Who Is Joseph Kony -- And Why Does It Matter?

“Do you know who Joseph Kony is?”

The question was posed to me this week by my 16-year-old daughter, Lauren. Immediately I knew something was up. Lauren delivers everything with a half smirk, which is generally followed by some sarcastic comment. But this time, she was disarmingly serious in her question.

I curbed my knee-jerk reaction, which was to respond with an equally sarcastic comeback (genetic testing not required to prove paternity in this particular case) and simply said, “No.”

“I want you to go check out this site --,” she said.

I did, and ran into one of the most compelling uses of digital communication I’ve ever seen. So I wanted to use this column to do two things. First, to urge you to take the time to visit the site. It’s a crash course in effective online communication that any digital marketer could learn from. But secondly -- and more importantly -- I want to tell you who Joseph Kony is. Learning this might be the most important thing you do today.



Let me give you a brief introduction to Mr. Kony. The International  Criminal Court in the Hague, Netherlands, compiled a list of the most wanted criminals in the world. Among better-known names like Muammar Khadafy, Joseph Kony had the unfortunate distinction of topping the list.

How do you get to the top of such a list? You form a guerilla army (The Lord’s Resistance Army) in Uganda and kidnap children to act as your foot soldiers. Not just a few children. Tens of thousands of children. You rip boys as young as eight and nine away from their homes and parents and force them to kill, torture, maim, rape and pillage, literally at gunpoint. Often, their first order is to kill their family and friends. You turn their lives into an unimaginable hell where the only avenue of escape seems to be their own death.

And it’s not just boys. Girls are kidnapped as well, forced to become sex slaves. Kony’s army has no cause, no goal, no reason for being. Despite its name, it’s unclear what Kony is actually resisting. The mission of the LRA has apparently gone directly from the mouth of God to the ear of Joseph Kony, but he has neglected to pass it along. The army exists, and the practice of kidnapping children continues solely because the world has allowed it to. In most cases, it’s because the world, like me, has never heard this story. It doesn’t know who Joseph Kony is.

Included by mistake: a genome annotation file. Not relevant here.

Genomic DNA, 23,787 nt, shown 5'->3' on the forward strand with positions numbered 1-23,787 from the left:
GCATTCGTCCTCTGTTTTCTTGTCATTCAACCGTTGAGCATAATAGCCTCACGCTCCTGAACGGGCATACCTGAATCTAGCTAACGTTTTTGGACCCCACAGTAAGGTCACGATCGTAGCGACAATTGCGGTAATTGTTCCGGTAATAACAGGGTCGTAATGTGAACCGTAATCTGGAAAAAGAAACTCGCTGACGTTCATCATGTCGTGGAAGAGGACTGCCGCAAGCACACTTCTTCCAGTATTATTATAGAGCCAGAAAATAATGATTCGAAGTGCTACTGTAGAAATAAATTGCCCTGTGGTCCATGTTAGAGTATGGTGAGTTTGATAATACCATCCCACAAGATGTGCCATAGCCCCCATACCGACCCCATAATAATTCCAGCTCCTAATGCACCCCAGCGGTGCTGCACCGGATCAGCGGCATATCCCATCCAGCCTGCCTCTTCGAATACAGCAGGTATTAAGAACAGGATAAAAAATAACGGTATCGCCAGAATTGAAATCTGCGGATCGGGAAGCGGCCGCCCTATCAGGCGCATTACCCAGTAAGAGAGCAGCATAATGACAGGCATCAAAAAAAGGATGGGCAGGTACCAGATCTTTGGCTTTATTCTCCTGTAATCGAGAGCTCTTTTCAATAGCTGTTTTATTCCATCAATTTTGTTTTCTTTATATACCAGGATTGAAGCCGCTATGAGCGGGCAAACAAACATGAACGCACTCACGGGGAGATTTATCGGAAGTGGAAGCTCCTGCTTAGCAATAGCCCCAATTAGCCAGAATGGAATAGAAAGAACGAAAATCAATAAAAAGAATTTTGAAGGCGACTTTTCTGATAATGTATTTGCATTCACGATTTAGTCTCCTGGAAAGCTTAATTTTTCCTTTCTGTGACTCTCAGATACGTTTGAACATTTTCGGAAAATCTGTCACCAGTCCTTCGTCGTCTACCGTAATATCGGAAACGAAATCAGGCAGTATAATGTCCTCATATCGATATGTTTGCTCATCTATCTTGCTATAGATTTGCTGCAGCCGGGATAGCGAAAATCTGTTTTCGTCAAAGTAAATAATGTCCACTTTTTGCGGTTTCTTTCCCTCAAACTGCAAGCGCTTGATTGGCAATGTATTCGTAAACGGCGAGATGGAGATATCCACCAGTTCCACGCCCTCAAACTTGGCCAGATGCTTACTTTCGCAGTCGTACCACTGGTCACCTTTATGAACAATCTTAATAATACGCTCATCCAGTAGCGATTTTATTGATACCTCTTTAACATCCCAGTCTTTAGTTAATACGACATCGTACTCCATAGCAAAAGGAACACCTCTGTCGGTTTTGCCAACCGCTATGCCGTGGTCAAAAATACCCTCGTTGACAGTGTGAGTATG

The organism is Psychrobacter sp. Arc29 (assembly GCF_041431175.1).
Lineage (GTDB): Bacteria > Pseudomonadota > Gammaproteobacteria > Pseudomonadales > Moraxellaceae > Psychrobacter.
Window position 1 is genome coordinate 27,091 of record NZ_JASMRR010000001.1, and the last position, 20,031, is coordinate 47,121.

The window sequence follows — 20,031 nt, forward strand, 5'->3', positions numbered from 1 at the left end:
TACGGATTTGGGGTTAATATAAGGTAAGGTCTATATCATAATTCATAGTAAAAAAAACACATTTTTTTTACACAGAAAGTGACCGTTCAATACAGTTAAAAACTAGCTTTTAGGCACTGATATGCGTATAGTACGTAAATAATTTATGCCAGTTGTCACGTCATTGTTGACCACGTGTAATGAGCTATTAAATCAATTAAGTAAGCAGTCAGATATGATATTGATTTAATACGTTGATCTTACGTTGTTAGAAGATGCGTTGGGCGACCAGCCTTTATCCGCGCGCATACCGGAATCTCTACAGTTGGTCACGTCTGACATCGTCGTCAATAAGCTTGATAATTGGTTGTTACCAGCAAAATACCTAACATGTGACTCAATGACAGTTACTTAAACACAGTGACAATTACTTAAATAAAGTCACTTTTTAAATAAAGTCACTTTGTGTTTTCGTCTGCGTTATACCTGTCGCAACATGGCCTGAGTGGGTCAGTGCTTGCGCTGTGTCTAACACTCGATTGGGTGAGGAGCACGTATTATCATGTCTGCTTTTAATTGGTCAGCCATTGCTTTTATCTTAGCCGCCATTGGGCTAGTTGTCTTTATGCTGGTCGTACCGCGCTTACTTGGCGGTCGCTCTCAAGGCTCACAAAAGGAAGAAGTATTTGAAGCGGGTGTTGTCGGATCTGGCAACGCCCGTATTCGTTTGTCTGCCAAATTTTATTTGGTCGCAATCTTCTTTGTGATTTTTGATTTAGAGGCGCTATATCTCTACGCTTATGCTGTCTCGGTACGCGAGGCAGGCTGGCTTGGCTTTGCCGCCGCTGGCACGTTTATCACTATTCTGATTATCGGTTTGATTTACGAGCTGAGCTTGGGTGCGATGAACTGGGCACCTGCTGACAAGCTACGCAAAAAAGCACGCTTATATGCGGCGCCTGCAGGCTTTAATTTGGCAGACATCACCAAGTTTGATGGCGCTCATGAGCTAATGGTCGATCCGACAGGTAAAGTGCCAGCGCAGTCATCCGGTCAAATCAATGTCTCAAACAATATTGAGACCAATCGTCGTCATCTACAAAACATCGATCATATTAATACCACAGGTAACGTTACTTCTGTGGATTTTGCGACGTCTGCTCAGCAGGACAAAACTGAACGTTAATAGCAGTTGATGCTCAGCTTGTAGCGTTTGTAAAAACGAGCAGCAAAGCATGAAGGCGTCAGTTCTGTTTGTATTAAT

This is where comes in. Started by filmmaker Jason Russell, who has been working to expose Kony for the last nine years, Kony2012 has a very clear goal: to make Kony famous by the end of this year, shining a blindingly bright light on his activities.  Russell believes that evil can’t be sustained when the world is watching you.  The Arab Spring indicates that Jason Russell is probably right.

The site has a heart-breaking 29-minute video, but that alone doesn’t really differentiate it. What is amazing is the way it uses digital communication and social media to help light the fires of fame around Joseph Kony. On the site, there are direct links to the Twitter accounts of 20 celebrities, including Oprah, Mark Zuckerberg and George Clooney, as well as social media links to 12 policy makers and political influencers including Bill Clinton, Condoleezza Rice and John Kerry. Kony 2012 knows that the world of social influence is spanned by only a few degrees of separation and that these influencers, if activated, can bring unwelcome awareness to Kony with brutal efficiency. The degree of digital savviness shown by this site and the movement in general is humbling and inspiring. Of course, it helps to have a compelling story to tell, and the story of Joseph Kony certainly qualifies.

I made my daughter a promise. I would learn who Joseph Kony was. And I would do what I could so others would know him as well. I would try to make Joseph Kony famous.

There are many less important ways to spend 29 minutes of your life.

8 comments about "Who Is Joseph Kony -- And Why Does It Matter?".
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  1. Jamie Wood from Conversation, March 8, 2012 at 11:45 a.m.